This process is repeated for the bottom column calibration target 49. In order to get a more precise location of the STv position of the bottom fiducial, the delta of the nominal top fiducial is used to obtain a more precise starting location. These then eliminate unnecessary hunting in the Y direction. The Yc and Xc (Y Center and X Center) for both the top and bottom column fiducials are saved for future cell locations as the following in FIG. 15. XTnYTn and XBnYBn is found by the calibration sensor, whereas X is the X center location, Y is the Y center location, T is the top column fiducial, B is the bottom column fiducial and n is the column number or cell number. Since environment changes tend to change the height of columns, this process allows the dynamic calculation of the Y pitch of the storage cell locations based upon the top and bottom fiducial location data. Y pitch as shown in FIG. 12 is calculated as the following:
whereas Ytn is the stored Y location of the top column n fiducial, Ybn is the stored Y locations of the bottom column n fiducial, YTOffset is the Y offset from the top column fiducial to the first storage cell, YBOffset is the Y offset from the bottom column fiducial to the last storage cell, and NumCells is the number of storage cells within the storage column.
Since manufacturing build tolerances vary from one machine to another, the X location of the top storage cell may be different than that of the bottom storage cell. This may be the result of the different placements of the storage array within the frame side. Also the vertical mast 18 of the picker assembly may lean or tilt as shown in FIG. 13 and this may cause the X location of the top column fiducial to be different from that of the bottom column fiducial. In both cases, this mast tilt can be calculated based upon the top and bottom fiducial location data as the following:
whereas NumCells is the number of storage cells within the storage column, Ypitch is the calculated pitch of the storage cells as determined above, Xbn is the bottom column fiducial X location, Xtn is the top column fiducial X location, Ytn is the top column fiducial Y location, and Ybn is the bottom column fiducial Y location.
Once knowing the top and bottom X Y locations, mast tilt of the gripper assembly and frame array, and the Ypitch of the storage cells, an absolute storage cell location can be derived from the following:
whereas Ytn is the top column fiducial location, YS is the Y offset from the top column fiducial to the first storage cell, Cell# is the cell number with the storage column in which the absolute location is to be derived, Ypitch is the Y pitch of the storage cells with the storage column, and the Yhand is the offset from the center of the gripper mechanism to the calibration sensor as shown in FIG. 12.
whereas XTN is the top column fiducial location and MastTilt is derived as described above.
The process for precisely positioning the gripper assembly relative to each cell in the cell assembly, therefore, is shown in FIG. 17. The process for finding the storage cell alignment, as discussed above for FIGS. 12 to 16, block 100, starts with the scanning of the calibration target, as shown in block 102 to find the four edges of the calibration target as shown in block 103. The steps in blocks 102 and 103 are repeated until all four edges of the calibration target have been found, as shown in block 104. Once all four edges have been found, the next step is to determine the precise location of the target center, as shown in block 105. The next step in block 106 determines the mast tilt of the robotic accessor relative to the cell stack. In block 108, the center of each storage cell in the cell column is calculated. Then, with the advantages of the calibration targets, as shown in block 110, the gripper assembly can be accurately positioned according to the center of each cell in the cell assembly.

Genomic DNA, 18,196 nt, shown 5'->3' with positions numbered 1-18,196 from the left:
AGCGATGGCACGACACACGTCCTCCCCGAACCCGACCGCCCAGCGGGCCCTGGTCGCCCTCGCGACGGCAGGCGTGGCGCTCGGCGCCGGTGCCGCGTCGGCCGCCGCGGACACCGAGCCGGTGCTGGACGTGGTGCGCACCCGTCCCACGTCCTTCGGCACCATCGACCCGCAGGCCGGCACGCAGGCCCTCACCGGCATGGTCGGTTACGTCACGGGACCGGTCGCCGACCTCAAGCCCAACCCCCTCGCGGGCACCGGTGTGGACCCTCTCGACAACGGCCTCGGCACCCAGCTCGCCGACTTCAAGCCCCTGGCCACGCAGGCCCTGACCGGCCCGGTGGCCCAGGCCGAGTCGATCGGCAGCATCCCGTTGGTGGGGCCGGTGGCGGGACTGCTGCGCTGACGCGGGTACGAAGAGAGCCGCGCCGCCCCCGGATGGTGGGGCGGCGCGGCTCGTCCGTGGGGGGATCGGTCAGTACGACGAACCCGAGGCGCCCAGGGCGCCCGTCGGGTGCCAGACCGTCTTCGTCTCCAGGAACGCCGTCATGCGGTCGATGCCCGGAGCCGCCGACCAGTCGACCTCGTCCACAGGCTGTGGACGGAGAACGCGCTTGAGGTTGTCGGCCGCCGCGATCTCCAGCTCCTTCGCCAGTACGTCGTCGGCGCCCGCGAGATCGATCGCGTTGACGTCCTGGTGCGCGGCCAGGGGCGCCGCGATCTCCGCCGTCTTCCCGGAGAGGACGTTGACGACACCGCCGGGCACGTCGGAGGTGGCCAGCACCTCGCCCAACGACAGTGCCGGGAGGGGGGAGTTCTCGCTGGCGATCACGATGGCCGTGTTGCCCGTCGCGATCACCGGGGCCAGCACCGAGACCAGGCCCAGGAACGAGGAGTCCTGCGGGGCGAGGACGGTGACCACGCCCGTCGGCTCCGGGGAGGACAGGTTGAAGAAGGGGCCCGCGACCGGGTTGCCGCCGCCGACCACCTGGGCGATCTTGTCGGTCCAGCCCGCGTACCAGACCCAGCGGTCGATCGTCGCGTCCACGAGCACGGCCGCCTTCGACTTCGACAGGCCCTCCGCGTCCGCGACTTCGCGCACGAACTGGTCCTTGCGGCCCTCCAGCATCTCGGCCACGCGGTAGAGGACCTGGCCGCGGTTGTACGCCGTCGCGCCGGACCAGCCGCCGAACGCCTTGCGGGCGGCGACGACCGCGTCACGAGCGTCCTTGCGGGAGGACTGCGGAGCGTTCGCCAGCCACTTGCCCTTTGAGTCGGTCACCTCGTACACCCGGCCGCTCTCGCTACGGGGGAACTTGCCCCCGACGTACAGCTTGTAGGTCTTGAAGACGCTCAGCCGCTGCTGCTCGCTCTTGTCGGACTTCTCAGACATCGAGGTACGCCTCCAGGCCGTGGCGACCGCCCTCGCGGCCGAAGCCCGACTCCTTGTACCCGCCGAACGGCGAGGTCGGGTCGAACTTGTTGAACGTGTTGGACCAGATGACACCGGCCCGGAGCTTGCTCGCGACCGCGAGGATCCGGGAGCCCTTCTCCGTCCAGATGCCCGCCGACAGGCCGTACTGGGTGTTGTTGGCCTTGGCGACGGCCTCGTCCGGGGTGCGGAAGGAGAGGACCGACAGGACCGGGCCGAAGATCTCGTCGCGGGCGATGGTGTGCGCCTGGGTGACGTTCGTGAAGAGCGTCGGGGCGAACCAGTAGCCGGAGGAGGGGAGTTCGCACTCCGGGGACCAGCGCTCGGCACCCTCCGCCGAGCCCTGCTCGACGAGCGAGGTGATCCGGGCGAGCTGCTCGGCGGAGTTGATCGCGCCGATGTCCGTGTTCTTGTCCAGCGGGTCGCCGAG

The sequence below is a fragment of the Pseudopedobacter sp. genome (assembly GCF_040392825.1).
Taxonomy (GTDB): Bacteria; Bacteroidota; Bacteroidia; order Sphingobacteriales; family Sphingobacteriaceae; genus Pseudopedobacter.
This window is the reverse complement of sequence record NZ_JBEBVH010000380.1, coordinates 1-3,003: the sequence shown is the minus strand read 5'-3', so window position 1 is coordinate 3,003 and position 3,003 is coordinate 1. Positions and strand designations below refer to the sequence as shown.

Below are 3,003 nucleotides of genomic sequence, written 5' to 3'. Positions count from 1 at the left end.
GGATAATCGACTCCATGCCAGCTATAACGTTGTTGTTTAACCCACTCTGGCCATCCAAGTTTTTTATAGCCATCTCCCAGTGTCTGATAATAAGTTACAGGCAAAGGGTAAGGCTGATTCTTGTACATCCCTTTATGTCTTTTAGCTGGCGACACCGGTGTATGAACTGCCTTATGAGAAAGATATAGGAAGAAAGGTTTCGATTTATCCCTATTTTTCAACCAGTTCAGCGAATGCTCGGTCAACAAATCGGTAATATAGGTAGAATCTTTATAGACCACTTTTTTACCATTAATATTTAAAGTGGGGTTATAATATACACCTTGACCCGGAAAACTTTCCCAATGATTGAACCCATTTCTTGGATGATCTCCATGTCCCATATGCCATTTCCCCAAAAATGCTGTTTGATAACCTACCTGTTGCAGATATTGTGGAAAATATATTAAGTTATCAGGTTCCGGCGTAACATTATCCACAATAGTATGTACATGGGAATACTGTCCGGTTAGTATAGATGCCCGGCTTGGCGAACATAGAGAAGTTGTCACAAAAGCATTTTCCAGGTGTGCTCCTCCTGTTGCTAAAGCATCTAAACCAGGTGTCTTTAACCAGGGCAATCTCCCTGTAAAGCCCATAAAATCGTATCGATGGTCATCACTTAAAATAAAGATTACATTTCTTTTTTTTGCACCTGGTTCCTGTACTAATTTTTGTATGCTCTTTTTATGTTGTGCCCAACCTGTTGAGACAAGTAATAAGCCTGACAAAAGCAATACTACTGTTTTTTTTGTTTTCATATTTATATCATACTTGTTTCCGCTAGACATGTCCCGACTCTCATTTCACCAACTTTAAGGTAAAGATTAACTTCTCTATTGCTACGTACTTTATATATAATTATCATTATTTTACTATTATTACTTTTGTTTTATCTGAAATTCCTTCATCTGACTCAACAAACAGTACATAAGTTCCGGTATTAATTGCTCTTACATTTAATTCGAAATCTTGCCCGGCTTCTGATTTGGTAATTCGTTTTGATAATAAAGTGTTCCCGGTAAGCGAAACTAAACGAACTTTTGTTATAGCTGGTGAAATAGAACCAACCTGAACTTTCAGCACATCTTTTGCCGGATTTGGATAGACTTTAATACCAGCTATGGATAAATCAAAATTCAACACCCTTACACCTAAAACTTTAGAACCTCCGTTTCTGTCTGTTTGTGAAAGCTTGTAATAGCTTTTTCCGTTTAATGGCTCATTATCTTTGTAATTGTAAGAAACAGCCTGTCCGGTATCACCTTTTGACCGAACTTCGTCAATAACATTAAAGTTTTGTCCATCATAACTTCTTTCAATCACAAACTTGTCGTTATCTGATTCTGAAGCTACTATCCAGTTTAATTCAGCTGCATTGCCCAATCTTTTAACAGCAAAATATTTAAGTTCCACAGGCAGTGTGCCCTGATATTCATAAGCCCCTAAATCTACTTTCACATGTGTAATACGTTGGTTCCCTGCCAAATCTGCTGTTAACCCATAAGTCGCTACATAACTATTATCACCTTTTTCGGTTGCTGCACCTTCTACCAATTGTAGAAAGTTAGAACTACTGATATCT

While the invention has been particularly shown and described with reference to preferred embodiments thereof, it will be understood by those skilled in the art that various changes in form and detail maybe made therein without departing from the spirit and scope of the invention. For instance, the back plate may be made of steel for a rigid construction and the shaped openings in the back plate 22 can be formed by a numerical controlled process control computer which will provide accurate positioning of the “T” shaped openings 30 and 31 relative to each other and relative to the openings which hold the shelf 28 and the spring 38. The cell blocks, likewise, can be made of plastic or any strong material to hold the shape for storing the cartridges within. The appended claims are the only limitation on the described invention.
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|U.S. Classification||700/215, 360/92.1, G9B/17.054, 700/259, G9B/15.14, 414/274, G9B/15.142, 700/214|
|International Classification||G11B15/68, G11B17/22|
|Cooperative Classification||G11B15/6825, G11B17/225, G11B15/6835|
|European Classification||G11B15/68C3, G11B17/22C, G11B15/68C1|
|Nov 16, 2000||AS||Assignment|
Owner name: INTERNATIONAL BUSINESS MACHINES CORPORATION, NEW Y
Free format text: ASSIGNMENT OF ASSIGNORS INTEREST;ASSIGNORS:FELDE, STEVEN LLOYD;YARDY, RAYMOND;REEL/FRAME:011310/0438
Effective date: 20001101
|Jun 30, 2006||FPAY||Fee payment|
Year of fee payment: 4
|Sep 6, 2010||REMI||Maintenance fee reminder mailed|
|Jan 28, 2011||LAPS||Lapse for failure to pay maintenance fees|
|Mar 22, 2011||FP||Expired due to failure to pay maintenance fee|
Effective date: 20110128